Why the music for the viral “May December” hot dog scene is problematic

Taking music from an old film and putting it in a new film is “like wearing someone else’s underwear,” said veteran composer Earl Hagen.

Hagan, the Oscar-nominated and Emmy-winning composer of such classic themes as “The Andy Griffith Show,” “The Dick Van Dyke Show” and “The Mod Squad,” would be horrified by the musical choices on Netflix’s “May December.”

A scene from this film in which Julianne Moore opens her refrigerator door to the melodramatic sound of a piano has gone viral. It’s a funny moment if you don’t recognize this music.

But if you do, like thousands of moviegoers around the world, then it’s either worth the goosebumps or the head-scratching. The music in question is Michel Legrand’s score for The Go-Between, a 1971 classic of English cinema directed by Joseph Losey from a screenplay by noted playwright Harold Pinter.

The Go-Between was a period romantic drama starring Alan Bates and Julie Christie and has been hailed over the years as “one of the world’s great films” and “Lozy’s masterpiece,” among other accolades.

In the same year, he won the Palme d’Or at Cannes. Legrand’s score — classically structured as a theme and 11 variations for two pianos and orchestra, reflecting his studies at the Paris Conservatoire — is among the greatest works of the French composer, conductor, pianist and singer, who died in 2019.

And while other Legrand films (“The Umbrellas of Cherbourg,” “Summer of ’42,” “Yentl”) and popular songs (“The Windmills of Your Mind,” “What Are You Doing the Rest of Your Life?”) may be better known, “The Go-Between” is considered one of his masterpieces.

He often performed the entire 21-minute suite in concert, playing one of the pianos himself. Context is everything. Legrand composed the music especially for “The Go-Between”.

It’s a powerful presence in the 1971 film, when an impressionable schoolboy (Dominic Gard) passes love notes from an aristocrat (Christie) to a tenant farmer (Bates), which ultimately leads to tragedy.

This, of course, has nothing to do with “May December,” based on the true story from the 1990s of a teacher who has an affair with a sixth-grader; Moore plays the woman and Natalie Portman is the actress who will play her in a movie.

Retuning soundtracks – especially classical soundtracks – is never a good idea. When Michelle Hazanavicius did it in The Artist, setting Vertigo’s Bernard Herrmann’s score against a climactic scene, an outraged Kim Novak ran an ad in Diversity stating, “I want to report rape. I feel as if my body, or at least my work, has been violated.’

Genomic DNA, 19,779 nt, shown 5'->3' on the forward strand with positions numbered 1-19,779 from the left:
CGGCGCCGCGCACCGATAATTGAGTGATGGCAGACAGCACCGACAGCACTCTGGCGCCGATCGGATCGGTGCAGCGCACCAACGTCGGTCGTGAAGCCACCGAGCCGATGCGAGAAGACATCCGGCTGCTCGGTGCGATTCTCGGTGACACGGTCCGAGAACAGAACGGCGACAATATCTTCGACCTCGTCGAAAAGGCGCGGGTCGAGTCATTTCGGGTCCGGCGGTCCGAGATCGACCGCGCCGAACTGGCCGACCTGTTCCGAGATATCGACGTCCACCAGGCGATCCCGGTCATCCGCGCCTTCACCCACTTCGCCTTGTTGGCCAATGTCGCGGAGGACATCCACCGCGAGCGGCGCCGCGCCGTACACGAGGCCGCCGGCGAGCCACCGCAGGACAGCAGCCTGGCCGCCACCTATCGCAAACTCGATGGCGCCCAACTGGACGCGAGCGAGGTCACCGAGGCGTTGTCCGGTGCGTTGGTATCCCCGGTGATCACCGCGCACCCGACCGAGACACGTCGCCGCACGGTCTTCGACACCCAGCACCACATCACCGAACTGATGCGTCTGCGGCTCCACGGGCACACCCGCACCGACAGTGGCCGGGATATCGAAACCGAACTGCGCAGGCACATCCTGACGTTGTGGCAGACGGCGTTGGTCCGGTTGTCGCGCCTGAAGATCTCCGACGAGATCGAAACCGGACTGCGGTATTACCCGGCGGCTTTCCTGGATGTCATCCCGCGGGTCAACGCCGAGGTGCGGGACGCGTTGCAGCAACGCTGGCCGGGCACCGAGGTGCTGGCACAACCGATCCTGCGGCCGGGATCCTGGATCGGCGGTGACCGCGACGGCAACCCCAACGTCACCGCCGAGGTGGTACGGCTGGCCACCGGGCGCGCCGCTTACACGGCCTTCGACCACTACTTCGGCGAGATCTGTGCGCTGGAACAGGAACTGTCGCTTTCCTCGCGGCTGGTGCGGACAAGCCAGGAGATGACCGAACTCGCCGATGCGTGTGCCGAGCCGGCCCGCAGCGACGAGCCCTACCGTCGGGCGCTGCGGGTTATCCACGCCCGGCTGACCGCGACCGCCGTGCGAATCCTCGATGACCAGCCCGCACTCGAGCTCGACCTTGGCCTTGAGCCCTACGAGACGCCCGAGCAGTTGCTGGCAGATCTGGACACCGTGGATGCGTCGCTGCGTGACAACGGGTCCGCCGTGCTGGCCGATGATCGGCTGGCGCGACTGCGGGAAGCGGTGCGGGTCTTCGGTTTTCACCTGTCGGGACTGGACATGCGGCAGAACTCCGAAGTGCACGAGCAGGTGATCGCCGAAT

She voiced the complaints of thousands of moviegoers who were distracted, bewildered and irritated by the presence of music that was created for and inseparable from Hitchcock’s masterpiece. As one critic said at the time, “It takes you out of one movie and puts you in the mindset of another.”

Sci-fi fans are still irritated, 44 years later, by Ridley Scott’s ill-fated choice to use excerpts of Jerry Goldsmith’s 1963 score for “Freud” in “The Alien” instead of the new score Goldsmith wrote for him.

May December director Todd Haynes has benefited greatly from the fine music composers have written for him in the past. Elmer Bernstein’s score for Far From Heaven and Carter Burwell’s score for Carol were nominated for Oscars, and Burwell’s score for Mildred Pierce won an Emmy.

And the irony of the May December score is that when composer Marcelo Zarvos is allowed to deviate from Legrand’s music, that music is effective. If the rest of the score were original, it would feel like it belonged solely to the film – not as off-putting second-hand music.

Stanley Kubrick’s famous use of excerpts from classical music in 2001: A Space Odyssey is something else. These pieces were not designed as an artistic element of another film and had no previous cinematic associations.

Composers craft their scores specifically for the story in question; this is a commission for an original work—in this case, Legrand’s result was brilliant. It should not be treated as some kind of commodity to be bought, sold and traded.

All it does is cheapen the new movie. Like wearing someone else’s underwear.

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